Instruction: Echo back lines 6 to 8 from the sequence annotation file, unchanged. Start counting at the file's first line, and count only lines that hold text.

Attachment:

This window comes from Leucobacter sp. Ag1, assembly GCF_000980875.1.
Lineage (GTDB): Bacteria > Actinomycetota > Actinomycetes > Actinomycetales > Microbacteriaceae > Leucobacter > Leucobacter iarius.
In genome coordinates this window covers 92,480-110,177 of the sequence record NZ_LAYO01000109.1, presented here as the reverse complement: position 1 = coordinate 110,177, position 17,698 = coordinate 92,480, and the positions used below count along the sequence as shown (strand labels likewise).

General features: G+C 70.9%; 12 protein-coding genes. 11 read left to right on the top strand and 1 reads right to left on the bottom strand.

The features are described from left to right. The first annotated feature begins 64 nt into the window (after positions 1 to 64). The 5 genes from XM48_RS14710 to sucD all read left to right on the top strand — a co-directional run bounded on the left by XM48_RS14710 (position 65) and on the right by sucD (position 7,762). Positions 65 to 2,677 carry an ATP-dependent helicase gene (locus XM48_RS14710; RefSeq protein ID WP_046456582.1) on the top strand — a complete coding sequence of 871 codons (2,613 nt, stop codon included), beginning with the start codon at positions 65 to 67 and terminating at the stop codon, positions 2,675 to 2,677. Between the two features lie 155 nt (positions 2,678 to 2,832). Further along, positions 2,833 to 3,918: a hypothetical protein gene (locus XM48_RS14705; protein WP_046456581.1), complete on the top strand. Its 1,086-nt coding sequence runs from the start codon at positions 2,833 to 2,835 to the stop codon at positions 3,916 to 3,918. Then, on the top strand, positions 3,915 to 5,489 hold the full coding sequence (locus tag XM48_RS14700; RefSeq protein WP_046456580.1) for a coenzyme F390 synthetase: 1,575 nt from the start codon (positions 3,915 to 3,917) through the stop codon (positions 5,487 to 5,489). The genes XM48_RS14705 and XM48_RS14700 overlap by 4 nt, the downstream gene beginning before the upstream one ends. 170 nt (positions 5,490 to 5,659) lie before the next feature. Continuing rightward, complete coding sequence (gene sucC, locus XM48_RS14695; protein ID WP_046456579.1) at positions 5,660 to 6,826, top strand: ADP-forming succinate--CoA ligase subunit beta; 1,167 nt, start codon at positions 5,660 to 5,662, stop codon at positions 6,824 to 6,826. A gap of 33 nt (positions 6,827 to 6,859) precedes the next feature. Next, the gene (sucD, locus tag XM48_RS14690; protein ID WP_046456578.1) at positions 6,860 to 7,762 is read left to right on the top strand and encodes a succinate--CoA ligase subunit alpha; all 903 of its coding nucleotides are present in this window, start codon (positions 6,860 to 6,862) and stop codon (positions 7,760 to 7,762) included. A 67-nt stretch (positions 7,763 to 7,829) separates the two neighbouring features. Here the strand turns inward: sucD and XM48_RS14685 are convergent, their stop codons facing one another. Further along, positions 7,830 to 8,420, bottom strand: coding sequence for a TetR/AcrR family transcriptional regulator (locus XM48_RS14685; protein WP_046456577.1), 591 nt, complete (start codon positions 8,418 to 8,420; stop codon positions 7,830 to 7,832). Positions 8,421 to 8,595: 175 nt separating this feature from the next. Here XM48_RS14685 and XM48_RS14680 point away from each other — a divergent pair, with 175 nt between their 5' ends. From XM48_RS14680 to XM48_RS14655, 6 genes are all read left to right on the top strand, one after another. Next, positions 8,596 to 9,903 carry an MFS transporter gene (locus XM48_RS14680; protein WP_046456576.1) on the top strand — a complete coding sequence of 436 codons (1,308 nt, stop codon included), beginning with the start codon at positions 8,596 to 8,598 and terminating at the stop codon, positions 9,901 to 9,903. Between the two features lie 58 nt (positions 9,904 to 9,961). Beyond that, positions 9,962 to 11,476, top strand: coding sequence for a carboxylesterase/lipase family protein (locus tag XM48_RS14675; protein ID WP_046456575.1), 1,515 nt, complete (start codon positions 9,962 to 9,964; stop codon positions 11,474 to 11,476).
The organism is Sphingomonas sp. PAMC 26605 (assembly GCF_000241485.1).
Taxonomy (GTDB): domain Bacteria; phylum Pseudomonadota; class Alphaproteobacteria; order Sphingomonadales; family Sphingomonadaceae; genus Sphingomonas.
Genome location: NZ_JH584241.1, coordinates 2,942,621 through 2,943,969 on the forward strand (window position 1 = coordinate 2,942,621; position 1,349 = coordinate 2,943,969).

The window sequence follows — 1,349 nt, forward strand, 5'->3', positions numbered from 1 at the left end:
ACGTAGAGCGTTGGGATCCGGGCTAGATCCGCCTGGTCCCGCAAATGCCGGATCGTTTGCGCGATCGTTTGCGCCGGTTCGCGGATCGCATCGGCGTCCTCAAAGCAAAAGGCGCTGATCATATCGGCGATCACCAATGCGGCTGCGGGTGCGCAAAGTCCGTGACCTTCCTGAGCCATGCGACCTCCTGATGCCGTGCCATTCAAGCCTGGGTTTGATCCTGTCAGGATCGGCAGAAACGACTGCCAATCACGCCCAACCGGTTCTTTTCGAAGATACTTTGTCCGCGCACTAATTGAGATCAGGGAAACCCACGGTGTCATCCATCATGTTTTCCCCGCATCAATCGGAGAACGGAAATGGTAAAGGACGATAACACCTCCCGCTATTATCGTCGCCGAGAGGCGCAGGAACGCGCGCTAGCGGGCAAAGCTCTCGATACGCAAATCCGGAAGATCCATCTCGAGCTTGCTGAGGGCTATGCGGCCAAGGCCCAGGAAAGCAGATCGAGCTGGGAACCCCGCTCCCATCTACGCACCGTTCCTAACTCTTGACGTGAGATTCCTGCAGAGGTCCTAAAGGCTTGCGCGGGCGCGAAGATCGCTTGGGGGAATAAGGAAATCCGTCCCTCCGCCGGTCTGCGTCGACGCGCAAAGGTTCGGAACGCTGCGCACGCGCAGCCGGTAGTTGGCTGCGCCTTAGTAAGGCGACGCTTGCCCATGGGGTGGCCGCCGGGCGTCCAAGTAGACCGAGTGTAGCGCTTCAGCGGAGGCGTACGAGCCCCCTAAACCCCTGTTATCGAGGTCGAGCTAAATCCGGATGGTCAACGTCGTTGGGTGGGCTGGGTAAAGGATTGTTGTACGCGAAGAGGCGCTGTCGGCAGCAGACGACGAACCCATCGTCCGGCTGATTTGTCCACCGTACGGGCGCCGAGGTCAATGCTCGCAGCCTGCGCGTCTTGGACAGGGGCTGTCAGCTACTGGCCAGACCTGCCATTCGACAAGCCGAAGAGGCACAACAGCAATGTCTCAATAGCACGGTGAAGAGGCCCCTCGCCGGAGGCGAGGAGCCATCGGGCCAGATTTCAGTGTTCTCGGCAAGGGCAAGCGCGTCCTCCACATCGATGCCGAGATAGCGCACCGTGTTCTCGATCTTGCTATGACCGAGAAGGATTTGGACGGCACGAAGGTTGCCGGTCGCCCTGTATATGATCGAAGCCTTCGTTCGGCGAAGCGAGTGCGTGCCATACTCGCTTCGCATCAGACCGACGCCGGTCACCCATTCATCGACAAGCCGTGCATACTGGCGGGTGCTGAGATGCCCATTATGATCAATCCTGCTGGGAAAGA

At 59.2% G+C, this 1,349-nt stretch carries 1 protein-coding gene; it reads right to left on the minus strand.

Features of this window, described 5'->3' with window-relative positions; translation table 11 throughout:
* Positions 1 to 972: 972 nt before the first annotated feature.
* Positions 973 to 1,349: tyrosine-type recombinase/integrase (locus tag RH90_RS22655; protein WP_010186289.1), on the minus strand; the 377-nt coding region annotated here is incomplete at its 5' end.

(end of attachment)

The organism is Sphingomonas sp. PAMC 26605 (assembly GCF_000241485.1).
Taxonomy (GTDB): domain Bacteria; phylum Pseudomonadota; class Alphaproteobacteria; order Sphingomonadales; family Sphingomonadaceae; genus Sphingomonas.
Genome location: NZ_JH584241.1, coordinates 2,942,621 through 2,943,969 on the forward strand (window position 1 = coordinate 2,942,621; position 1,349 = coordinate 2,943,969).